To begin inoculation, previously prepared BS, BR, and M were weighed to obtain 20 portions of 475 g. Four uninoculated samples of each substrate were used as controls and 16 samples (of each substrate) were manually mixed with 25 g P. sapidus mycelium as described above to inoculate the fungus. Uninoculated P. sapidus (pu) and inoculated BS, BR, and M (500 g composite sample) were then immediately put into plastic bags (40 x 60 cm; 2 kg per bag) and sealed. All the bags for each treatment (BS, BR, and M) were prepared and subsequently placed in a room (25 oC, 80% RH, and ≤20% luminosity). Four bags of each treated material (including uninoculated) were retrieved at 1, 8, 16, and 24 d after fungal inoculation. A sub-sample from each bag was dried (60 °C for 2 d) for nutrient analysis. To determine enzyme activity and soluble protein, a 400 g sample was taken from each bag, mixed with 60 mL of sodium citrate buffer (50 mM pH 5.3), and manually stirred for 30 min in an ice bath. The mixture was first filtered through two layers of cheesecloth, and the filtrate was then centrifuged (4 °C, 12 100 g, 30 min).

Analytical procedures.
The dried samples for nutrient characterization were ground and passed through a 1 mm screen and subsequently analyzed for DM, organic matter (OM), total protein (Kjeldhal), acid detergent fiber (ADF), neutral detergent fiber (NDF), and lignin according to AOAC methods (AOAC, 2005). Cellulose and hemicellulose contents were calculated as the difference between NDF and ADF, and between ADF and lignin + ashes. Soluble protein at various fermentation stages was measured at 660 nm with a spectrophotometer (Model 48000, Hach, Loveland, Colorado, USA), bovine serum albumin (BSA: 40 mg L-1; Sigma-Aldrich, St. Louis, Missouri, USA) was used as a standard, and distilled water as the negative control in protein estimation.

Cellulase and xylanase activity was assayed by determining the reduction of sugar with dinitrosalicylic acid (DNS). Carboxymethyl cellulose (CMC; Sigma-Aldrich) and oat xylan (X-0627; Sigma-Aldrich) suspended (0.5% w/v) in citrate buffer (50 mmol, pH 5.3) were used as substrates to determine cellulase and xylanase, respectively. The assay initially combined 0.1 mL of supernatant with 0.9 mL of each substrate (BS, BR, M) in capped glass tubes, which were placed in a temperature-controlled incubator (50 °C) for 5 min. The enzyme was deactivated by immediately placing the tubes into a boiling water bath for 5 min after being withdrawn from the incubator. Samples were analyzed for reducing sugar after the tubes were cooled on ice for 10 min; absorbance was measured at 540 nm against a blank prepared in the same way but with a sample of 0.2 mL of 50 mM citrate-Na citrate buffer pH 5.3 (Loera and Cordova, 2003). Laccase activity was determined by first mixing 0.1 mL supernatant with 0.8 mL citrate buffer (50 mM, pH 5.3) in a glass tube; tubes were then placed in a water bath set at 40 °C and 0.1 mL of substrate 0.1 M 2,2'-azino-bis acid(3-ethylbenzothiazoline-6-sulfonic acid) was added. The optical density of the mixture was measured at a wavelength of 420 nm at 0 and every 30 s for 10 min.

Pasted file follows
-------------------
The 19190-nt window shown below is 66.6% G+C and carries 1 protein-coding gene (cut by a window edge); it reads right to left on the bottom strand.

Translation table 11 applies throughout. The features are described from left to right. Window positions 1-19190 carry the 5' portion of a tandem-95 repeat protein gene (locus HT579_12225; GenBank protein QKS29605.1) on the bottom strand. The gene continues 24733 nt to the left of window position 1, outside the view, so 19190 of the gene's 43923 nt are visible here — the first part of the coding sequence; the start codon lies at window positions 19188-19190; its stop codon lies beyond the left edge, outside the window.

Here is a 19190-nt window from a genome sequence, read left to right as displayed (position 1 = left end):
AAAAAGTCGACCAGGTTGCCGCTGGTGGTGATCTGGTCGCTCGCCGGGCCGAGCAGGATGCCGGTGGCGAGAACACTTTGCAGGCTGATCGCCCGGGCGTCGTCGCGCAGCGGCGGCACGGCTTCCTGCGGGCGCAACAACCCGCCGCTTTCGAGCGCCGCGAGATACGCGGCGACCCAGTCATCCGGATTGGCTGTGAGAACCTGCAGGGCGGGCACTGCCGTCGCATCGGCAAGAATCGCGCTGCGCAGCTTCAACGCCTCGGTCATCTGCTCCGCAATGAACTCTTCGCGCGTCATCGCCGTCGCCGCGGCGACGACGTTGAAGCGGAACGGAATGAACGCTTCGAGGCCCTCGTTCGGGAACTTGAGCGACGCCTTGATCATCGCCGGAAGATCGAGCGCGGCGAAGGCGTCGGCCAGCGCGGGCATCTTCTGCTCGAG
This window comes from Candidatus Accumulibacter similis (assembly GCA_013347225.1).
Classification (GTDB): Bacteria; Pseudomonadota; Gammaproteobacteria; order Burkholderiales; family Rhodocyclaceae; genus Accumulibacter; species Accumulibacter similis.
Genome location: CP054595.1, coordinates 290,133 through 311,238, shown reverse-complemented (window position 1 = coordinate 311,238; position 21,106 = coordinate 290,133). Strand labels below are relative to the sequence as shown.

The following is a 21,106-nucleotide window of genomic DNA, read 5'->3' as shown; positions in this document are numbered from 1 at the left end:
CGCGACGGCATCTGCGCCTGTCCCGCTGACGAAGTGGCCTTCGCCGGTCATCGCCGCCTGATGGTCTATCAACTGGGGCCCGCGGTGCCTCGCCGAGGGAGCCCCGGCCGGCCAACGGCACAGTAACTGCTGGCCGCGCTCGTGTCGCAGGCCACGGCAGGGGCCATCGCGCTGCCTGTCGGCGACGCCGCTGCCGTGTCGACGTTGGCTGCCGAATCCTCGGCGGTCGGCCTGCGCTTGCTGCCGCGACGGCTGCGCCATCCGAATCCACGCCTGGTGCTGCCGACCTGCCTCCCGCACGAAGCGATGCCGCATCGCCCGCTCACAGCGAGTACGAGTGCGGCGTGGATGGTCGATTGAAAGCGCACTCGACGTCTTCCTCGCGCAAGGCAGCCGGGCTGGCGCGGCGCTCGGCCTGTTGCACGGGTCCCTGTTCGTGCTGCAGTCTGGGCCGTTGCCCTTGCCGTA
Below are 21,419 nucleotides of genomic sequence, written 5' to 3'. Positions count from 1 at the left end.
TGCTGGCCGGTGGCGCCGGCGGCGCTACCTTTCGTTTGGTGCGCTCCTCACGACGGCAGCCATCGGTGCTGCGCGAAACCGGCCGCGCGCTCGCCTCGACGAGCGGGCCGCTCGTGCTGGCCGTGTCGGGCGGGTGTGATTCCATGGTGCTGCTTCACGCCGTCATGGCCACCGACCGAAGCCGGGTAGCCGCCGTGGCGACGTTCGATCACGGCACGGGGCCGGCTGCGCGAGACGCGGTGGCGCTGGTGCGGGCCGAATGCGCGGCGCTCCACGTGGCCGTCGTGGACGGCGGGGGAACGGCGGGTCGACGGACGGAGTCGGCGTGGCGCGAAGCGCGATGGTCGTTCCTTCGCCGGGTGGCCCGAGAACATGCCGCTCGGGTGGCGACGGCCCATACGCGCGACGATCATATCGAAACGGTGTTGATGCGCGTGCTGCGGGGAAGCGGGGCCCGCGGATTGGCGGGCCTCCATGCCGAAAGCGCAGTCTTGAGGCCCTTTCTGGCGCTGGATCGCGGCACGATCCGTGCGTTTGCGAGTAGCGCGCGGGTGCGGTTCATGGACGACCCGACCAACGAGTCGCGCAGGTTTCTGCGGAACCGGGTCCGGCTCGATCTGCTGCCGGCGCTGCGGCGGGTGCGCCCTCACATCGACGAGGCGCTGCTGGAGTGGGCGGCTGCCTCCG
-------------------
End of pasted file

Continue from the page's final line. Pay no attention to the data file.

All activities were calculated from triplicates and values were expressed in international units (IU), where 1 IU of enzyme activity is defined as the amount of enzyme required to release 1 μmol of product per minute under the given assay conditions. Activities were referred to as initial substrate dry weight (IU g-1 dry weight). Alternatively, when activities were lower than 1 IU, these values were expressed as mU (1000 mU = 1 IU).

Experiment 2. Determination of in vitro ruminal fermentation of fungal-treated BS, BR, and M